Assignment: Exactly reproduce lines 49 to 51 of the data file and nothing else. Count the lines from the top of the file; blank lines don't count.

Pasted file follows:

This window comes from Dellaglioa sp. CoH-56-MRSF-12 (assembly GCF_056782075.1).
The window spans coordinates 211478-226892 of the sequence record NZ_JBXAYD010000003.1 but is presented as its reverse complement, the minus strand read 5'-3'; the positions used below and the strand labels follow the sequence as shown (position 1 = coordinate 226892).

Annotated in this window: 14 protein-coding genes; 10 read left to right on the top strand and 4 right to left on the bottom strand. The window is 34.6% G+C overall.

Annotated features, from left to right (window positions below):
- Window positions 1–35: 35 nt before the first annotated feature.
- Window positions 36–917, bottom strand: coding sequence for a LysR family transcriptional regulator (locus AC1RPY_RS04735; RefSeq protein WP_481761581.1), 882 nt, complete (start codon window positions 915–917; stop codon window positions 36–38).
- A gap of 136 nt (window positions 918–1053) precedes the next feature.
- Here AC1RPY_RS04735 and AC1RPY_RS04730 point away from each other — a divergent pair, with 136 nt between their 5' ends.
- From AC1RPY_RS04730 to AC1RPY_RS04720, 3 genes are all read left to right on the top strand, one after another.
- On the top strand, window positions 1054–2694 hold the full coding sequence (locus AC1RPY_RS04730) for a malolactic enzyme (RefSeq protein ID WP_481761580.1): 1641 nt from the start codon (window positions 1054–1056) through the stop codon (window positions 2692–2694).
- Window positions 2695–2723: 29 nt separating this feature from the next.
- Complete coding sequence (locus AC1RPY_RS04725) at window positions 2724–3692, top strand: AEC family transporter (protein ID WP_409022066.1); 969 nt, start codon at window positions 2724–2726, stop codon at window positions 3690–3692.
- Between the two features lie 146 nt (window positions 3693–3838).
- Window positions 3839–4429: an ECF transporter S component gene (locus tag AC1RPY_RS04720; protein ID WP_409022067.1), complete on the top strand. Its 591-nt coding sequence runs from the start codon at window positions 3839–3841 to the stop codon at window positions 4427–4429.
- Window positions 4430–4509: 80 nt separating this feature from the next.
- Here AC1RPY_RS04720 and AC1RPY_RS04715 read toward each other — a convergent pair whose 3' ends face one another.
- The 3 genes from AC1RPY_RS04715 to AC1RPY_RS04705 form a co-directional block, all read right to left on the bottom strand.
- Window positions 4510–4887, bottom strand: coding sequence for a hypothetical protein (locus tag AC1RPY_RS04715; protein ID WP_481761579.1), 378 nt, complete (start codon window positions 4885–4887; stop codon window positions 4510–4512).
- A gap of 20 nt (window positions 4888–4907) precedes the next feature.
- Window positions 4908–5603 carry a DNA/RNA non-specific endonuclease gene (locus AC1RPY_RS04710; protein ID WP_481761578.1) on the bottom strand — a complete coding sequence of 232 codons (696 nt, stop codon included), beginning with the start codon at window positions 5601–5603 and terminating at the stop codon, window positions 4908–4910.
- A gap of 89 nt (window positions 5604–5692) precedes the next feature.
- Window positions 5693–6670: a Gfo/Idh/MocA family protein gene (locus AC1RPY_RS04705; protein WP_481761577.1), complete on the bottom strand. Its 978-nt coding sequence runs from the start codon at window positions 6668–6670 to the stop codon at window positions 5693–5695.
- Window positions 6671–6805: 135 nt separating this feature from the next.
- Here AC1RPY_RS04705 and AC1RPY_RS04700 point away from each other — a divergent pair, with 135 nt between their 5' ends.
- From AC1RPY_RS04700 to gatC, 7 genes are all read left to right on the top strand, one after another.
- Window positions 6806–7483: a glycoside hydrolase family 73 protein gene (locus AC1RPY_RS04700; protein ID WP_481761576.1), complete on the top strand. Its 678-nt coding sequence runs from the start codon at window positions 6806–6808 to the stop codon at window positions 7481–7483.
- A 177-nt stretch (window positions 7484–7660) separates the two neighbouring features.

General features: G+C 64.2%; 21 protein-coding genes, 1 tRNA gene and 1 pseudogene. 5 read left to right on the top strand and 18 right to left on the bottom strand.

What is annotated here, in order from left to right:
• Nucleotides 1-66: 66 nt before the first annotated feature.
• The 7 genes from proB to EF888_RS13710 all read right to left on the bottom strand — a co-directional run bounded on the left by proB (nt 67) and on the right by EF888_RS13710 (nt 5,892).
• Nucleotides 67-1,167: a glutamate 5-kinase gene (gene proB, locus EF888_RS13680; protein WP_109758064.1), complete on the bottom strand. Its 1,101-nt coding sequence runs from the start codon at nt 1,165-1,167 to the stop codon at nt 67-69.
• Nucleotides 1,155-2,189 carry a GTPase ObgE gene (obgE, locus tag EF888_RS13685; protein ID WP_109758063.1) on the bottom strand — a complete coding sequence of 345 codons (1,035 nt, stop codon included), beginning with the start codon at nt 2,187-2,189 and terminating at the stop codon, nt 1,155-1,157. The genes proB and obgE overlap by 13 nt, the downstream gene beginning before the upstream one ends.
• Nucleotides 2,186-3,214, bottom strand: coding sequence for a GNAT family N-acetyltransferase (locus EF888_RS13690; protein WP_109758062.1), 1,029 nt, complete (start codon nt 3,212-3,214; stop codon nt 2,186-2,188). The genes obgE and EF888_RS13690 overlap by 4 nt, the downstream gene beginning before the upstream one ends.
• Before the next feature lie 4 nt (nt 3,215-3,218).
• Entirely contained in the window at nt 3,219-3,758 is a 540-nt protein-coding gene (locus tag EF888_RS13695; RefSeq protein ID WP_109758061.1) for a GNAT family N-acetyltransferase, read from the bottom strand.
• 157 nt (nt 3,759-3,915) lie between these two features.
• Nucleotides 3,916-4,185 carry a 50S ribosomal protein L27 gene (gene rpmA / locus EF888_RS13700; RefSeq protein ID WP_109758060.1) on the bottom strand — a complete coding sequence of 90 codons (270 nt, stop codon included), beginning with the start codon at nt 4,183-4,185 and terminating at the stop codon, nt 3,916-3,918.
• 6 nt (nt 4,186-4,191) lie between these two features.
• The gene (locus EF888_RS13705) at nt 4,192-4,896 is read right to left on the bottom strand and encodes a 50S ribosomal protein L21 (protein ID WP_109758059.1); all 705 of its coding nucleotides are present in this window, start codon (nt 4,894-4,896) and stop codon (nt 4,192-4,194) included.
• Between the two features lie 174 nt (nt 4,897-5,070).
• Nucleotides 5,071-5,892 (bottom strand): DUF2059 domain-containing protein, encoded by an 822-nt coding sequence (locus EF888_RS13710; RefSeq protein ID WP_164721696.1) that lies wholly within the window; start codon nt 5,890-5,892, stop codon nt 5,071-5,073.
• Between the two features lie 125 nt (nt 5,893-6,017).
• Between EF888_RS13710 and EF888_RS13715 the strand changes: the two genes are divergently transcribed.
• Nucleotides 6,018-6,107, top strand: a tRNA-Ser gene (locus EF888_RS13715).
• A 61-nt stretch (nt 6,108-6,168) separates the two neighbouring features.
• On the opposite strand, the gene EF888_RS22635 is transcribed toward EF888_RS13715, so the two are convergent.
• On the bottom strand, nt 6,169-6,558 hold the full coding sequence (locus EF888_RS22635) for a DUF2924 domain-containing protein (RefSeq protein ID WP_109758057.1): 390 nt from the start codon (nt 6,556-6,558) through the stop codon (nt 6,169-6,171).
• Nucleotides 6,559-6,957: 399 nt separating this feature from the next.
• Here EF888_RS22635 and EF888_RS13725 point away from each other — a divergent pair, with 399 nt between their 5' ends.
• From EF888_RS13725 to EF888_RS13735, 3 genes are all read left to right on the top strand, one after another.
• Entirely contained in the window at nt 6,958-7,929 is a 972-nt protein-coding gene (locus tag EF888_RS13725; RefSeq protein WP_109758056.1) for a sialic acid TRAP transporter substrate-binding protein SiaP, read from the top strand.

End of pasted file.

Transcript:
• Nucleotides 6,559-6,957: 399 nt separating this feature from the next.
• Here EF888_RS22635 and EF888_RS13725 point away from each other — a divergent pair, with 399 nt between their 5' ends.
• From EF888_RS13725 to EF888_RS13735, 3 genes are all read left to right on the top strand, one after another.